by John Toren
As Covid-19 forced us all to spend more time indoors last spring, I found myself drawn more than ever to simple, earthy prose. Homespun descriptions of rural life offered an effective counterweight to daily death tolls and the homicidal plotlines of standard streaming fare. I steered clear of the environmental harangues that are so common these days (important though they may be), and I also avoided narratives of wilderness adventure, which tend to focus on human endurance and close calls with disaster rather than the supple and harmonious interactions of living things.
Perhaps I'm isolating a narrow slice of experience here, but I had no trouble finding things to satisfy the need, from children's books (Selma Lagerlöf's The Wonderful Adventures of Nils Holgersson) to fiction (Jean Giono's Blue Boy) to reappraisals of agricultural history (James McGregor's Back to the Garden: Nature and the Mediterranean World from Prehistory to the Present) to memoir (Swedish entomologist Fredrik Sjoberg's wide-ranging essay The Fly Trap.) But the book that perhaps offered the most satisfying read was Hal Borland's Beyond Your Doorstep: A Handbook to the Country.
Alfred Knopf published the book back in 1962, but I spotted a pristine copy of the first edition just last summer at Beagle and Wolf Books, a small but well-stocked shop in Park Rapids, MN. The front endpaper carries an inscription to “Alice and Hamlet, from Plummer and Ida, Dec-25-1963,” written with a fountain pen in elegant cursive script that resembles my mother’s handwriting—and that of many other women of her time. Although by 1962 Knopf had been sold to Random House, the book is decorated with the same sort of wing-dings we find in earlier Knopf editions stretching from Sigurd Olson's canoeing essays back to the famous works of Wallace Stevens, Willa Cather, and Thomas Mann.
To judge from the lack of wear, I don’t think Alice and Hamlet ever got around to reading the book. Borland describes it in the foreword as a handbook rather than a field guide. His goal is “to indicate what to look for and where and when.” If he inspires the reader to move on to guide books for details, then Borland will consider his purpose to have been fulfilled.
Perhaps he was being modest, but such a précis fails to account for the intrinsic value—I’m tempted to say the “poetry”—of the prose itself, which draws on both the author’s vast knowledge of the natural world and his relaxed, slightly folksy New England tone. Though he wrote regularly for the New York Times, Borland spent much of the year on his farm in northwestern Connecticut.
Borland makes it clear early on that he knows the names of the trees, the bugs, and the fish, how they interrelate, and where they’re likely to be found. Excluding genuine wilderness from his purview, he focuses on phenomena that anyone in the eastern United States might easily come upon during a two-hour hike down a country road or fifteen minutes in a barn. To dip into any of the first six chapters, which range from “Pastures and Meadows” to “The Bog and the Swamp” and “Flowing Waters,” might be the next best thing to actually taking such a walk.
Come mid-April and the shadblow blooms in the riverside woods like tall spurts of shimmering white mist among the leafless trees. I first knew shadblow in the high mountains of southwestern Colorado, which simply proves how broad is the range of this cousin of the apple. But I knew it there as serviceberry. In the Northeast it gets the name shadblow or shadbush because it comes to blossom when the shad come up the streams to spawn—or did come when the streams were habitable for shad, not heavily polluted. It blossoms in tufts of small, white, long-petaled flowers before the leaves appear.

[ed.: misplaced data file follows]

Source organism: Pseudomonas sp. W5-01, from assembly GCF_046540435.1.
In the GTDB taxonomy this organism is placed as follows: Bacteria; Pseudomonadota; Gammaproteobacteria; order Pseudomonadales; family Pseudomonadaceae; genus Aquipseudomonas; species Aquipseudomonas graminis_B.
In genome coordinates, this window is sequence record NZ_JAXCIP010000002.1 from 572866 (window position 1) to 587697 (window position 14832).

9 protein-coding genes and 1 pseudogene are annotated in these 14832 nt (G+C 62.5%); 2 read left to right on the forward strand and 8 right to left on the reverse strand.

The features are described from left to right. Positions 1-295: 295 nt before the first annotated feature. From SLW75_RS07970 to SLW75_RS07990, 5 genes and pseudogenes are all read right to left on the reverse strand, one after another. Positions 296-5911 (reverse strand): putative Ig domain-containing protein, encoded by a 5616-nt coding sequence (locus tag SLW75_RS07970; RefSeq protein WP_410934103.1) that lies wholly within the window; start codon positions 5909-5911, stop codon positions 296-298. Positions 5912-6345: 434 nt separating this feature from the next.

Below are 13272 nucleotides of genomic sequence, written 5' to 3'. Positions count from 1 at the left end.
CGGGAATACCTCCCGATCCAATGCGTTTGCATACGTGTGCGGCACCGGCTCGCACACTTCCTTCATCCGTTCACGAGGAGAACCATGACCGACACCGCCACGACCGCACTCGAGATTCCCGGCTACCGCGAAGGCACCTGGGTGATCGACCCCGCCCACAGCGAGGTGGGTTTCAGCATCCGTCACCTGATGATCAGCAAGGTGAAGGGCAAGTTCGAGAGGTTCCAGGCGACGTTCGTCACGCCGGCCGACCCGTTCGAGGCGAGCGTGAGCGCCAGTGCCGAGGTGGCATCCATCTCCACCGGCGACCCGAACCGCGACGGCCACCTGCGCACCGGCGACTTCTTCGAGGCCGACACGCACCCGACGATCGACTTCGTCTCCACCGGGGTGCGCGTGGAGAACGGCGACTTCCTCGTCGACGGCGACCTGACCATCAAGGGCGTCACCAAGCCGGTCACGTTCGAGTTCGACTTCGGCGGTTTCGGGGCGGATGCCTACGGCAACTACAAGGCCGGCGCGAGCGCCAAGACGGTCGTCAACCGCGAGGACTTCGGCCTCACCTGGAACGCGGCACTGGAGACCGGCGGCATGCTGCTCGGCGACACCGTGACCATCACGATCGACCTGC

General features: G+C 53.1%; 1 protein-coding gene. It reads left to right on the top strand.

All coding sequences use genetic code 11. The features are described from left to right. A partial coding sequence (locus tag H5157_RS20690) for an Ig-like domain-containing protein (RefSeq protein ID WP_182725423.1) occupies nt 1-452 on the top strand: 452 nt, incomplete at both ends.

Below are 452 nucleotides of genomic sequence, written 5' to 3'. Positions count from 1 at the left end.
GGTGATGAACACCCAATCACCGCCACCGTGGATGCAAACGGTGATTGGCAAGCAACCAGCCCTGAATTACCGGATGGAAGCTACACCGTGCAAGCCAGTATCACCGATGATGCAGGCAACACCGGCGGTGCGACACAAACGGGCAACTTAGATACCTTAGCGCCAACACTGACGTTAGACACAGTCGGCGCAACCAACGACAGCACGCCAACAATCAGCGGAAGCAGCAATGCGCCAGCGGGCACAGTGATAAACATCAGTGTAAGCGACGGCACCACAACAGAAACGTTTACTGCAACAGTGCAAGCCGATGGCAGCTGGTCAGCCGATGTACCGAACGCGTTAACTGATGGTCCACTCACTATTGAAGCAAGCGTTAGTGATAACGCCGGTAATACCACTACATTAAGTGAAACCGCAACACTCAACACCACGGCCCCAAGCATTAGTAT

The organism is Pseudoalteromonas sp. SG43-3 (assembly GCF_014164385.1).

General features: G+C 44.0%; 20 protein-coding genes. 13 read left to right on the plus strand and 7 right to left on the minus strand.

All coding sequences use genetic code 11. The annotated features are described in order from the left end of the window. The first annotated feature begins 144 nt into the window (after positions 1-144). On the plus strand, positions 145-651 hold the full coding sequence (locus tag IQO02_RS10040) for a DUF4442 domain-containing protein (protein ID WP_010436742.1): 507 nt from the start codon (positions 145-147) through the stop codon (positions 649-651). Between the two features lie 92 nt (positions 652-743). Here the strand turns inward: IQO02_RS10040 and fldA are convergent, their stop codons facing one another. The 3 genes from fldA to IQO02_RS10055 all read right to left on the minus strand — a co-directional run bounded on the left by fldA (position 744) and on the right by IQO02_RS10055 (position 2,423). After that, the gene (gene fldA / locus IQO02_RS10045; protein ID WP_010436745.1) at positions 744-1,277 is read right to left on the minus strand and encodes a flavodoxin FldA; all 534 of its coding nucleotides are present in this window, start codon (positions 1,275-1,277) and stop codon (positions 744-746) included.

As an aside, the name “serviceberry” also has a New England derivation: The tree blooms in the spring at just the time when the ground has thawed enough to make it feasible to conduct funeral services and bury those who had died the previous winter.
At a few points later in the book, Borland’s attention veers off in less personal directions, as if his editor had told him, “Hal, you’ve got to write a chapter on the night sky. And how about one on foraging? And poisonous plants?” We don’t need to be told that the five major planets are Mercury, Venus, Mars, Jupiter, and Saturn, for example. To his credit, in the section on foraging Borland describes quite a few edible plants, one after another, but doesn’t shrink from admitting that most of them taste terrible or are not worth the effort required to gather them.
The chapter on birds also seems a little weak, though it runs to twenty-eight pages. Borland clearly knows his birds; he mentions that in the course of a given summer he is sometimes able to distinguish between five individual Baltimore orioles on the basis of slight variations in their song. But he spends less times sharing his encounters with the warblers, vireos, flycatchers and raptors in the woods around his farm than assuring readers that birding isn't as hard as it may seem, and encouraging them to buy binoculars.
All the same, there are a few things to be learned or enjoyed on nearly every page of this welcoming and erudite ramble across the New England countryside. And near the end of the book, Borland draws upon all the lore he's been sharing to take us through a brief tour of the passing seasons, month by month. As a wrap-up, he devotes an entire chapter to the issue of common versus scientific names, and provides a long list of equivalents.
Shadblow? Serviceberry? We’re talking here about the Amalanchier canadensis.